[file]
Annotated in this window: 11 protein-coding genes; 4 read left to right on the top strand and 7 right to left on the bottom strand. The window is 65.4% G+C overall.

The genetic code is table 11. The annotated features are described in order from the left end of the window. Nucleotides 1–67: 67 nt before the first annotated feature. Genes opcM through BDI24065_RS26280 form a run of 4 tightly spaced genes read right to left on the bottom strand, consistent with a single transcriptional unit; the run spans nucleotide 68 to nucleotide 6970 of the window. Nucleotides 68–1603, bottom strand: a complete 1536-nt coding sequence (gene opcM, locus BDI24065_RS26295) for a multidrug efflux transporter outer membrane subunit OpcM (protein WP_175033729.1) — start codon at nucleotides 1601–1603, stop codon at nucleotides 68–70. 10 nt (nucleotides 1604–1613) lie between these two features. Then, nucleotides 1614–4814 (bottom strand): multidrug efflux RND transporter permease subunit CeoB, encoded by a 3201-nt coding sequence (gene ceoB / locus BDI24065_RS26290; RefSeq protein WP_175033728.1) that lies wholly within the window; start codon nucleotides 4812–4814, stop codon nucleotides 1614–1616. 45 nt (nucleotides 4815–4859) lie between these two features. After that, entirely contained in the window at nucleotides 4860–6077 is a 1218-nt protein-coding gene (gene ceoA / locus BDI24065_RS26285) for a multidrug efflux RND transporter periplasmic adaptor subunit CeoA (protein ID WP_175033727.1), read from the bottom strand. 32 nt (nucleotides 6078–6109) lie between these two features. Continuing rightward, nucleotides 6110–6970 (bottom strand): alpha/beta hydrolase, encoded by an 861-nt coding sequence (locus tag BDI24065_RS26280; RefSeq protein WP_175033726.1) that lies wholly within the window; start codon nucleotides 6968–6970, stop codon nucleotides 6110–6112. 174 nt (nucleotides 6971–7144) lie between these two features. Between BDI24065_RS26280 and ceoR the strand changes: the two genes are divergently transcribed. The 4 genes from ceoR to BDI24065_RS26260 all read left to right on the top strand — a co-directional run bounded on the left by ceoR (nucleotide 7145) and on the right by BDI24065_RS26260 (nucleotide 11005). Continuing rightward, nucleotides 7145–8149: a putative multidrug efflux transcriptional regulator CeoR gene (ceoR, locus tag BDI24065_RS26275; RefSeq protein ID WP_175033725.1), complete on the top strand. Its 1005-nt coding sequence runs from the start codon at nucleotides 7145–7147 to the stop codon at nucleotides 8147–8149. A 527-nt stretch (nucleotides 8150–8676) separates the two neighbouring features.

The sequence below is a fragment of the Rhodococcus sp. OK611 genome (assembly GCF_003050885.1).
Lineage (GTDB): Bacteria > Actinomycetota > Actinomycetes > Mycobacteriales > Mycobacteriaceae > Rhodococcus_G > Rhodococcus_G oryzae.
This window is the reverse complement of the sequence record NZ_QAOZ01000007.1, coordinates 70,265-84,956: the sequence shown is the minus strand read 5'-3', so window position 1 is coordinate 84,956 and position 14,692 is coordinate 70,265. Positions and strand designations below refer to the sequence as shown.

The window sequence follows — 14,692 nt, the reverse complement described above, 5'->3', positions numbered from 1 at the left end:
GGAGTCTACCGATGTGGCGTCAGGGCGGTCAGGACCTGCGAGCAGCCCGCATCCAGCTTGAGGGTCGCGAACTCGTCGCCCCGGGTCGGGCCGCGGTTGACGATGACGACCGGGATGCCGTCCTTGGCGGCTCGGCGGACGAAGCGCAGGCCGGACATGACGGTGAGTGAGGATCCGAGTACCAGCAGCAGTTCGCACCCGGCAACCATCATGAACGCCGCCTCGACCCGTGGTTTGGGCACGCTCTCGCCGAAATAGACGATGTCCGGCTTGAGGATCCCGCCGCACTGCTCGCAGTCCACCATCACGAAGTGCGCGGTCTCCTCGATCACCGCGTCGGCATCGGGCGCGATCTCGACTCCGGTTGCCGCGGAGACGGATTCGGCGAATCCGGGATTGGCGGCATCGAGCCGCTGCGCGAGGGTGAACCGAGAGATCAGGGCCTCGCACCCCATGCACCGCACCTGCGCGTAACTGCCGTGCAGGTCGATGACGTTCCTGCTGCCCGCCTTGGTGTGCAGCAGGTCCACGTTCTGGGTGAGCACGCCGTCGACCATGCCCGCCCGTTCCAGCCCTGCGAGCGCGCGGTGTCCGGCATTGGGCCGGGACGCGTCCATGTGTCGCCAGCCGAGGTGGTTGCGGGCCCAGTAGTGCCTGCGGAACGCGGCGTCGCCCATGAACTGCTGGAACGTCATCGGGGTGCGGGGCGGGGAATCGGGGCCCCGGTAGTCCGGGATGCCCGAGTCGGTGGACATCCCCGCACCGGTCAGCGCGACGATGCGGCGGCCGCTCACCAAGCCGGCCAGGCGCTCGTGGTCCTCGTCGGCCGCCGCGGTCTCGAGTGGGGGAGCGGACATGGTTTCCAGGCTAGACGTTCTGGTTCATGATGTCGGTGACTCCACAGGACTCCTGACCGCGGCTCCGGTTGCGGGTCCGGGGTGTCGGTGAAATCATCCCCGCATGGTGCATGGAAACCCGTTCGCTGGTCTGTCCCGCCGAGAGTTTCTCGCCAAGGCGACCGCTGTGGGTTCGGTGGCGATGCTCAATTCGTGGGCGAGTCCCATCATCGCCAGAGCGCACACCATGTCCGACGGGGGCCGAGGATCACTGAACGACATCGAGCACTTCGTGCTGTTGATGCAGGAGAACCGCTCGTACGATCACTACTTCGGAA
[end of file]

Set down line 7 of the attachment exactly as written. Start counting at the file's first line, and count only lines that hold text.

GGAGTCTACCGATGTGGCGTCAGGGCGGTCAGGACCTGCGAGCAGCCCGCATCCAGCTTGAGGGTCGCGAACTCGTCGCCCCGGGTCGGGCCGCGGTTGACGATGACGACCGGGATGCCGTCCTTGGCGGCTCGGCGGACGAAGCGCAGGCCGGACATGACGGTGAGTGAGGATCCGAGTACCAGCAGCAGTTCGCACCCGGCAACCATCATGAACGCCGCCTCGACCCGTGGTTTGGGCACGCTCTCGCCGAAATAGACGATGTCCGGCTTGAGGATCCCGCCGCACTGCTCGCAGTCCACCATCACGAAGTGCGCGGTCTCCTCGATCACCGCGTCGGCATCGGGCGCGATCTCGACTCCGGTTGCCGCGGAGACGGATTCGGCGAATCCGGGATTGGCGGCATCGAGCCGCTGCGCGAGGGTGAACCGAGAGATCAGGGCCTCGCACCCCATGCACCGCACCTGCGCGTAACTGCCGTGCAGGTCGATGACGTTCCTGCTGCCCGCCTTGGTGTGCAGCAGGTCCACGTTCTGGGTGAGCACGCCGTCGACCATGCCCGCCCGTTCCAGCCCTGCGAGCGCGCGGTGTCCGGCATTGGGCCGGGACGCGTCCATGTGTCGCCAGCCGAGGTGGTTGCGGGCCCAGTAGTGCCTGCGGAACGCGGCGTCGCCCATGAACTGCTGGAACGTCATCGGGGTGCGGGGCGGGGAATCGGGGCCCCGGTAGTCCGGGATGCCCGAGTCGGTGGACATCCCCGCACCGGTCAGCGCGACGATGCGGCGGCCGCTCACCAAGCCGGCCAGGCGCTCGTGGTCCTCGTCGGCCGCCGCGGTCTCGAGTGGGGGAGCGGACATGGTTTCCAGGCTAGACGTTCTGGTTCATGATGTCGGTGACTCCACAGGACTCCTGACCGCGGCTCCGGTTGCGGGTCCGGGGTGTCGGTGAAATCATCCCCGCATGGTGCATGGAAACCCGTTCGCTGGTCTGTCCCGCCGAGAGTTTCTCGCCAAGGCGACCGCTGTGGGTTCGGTGGCGATGCTCAATTCGTGGGCGAGTCCCATCATCGCCAGAGCGCACACCATGTCCGACGGGGGCCGAGGATCACTGAACGACATCGAGCACTTCGTGCTGTTGATGCAGGAGAACCGCTCGTACGATCACTACTTCGGAA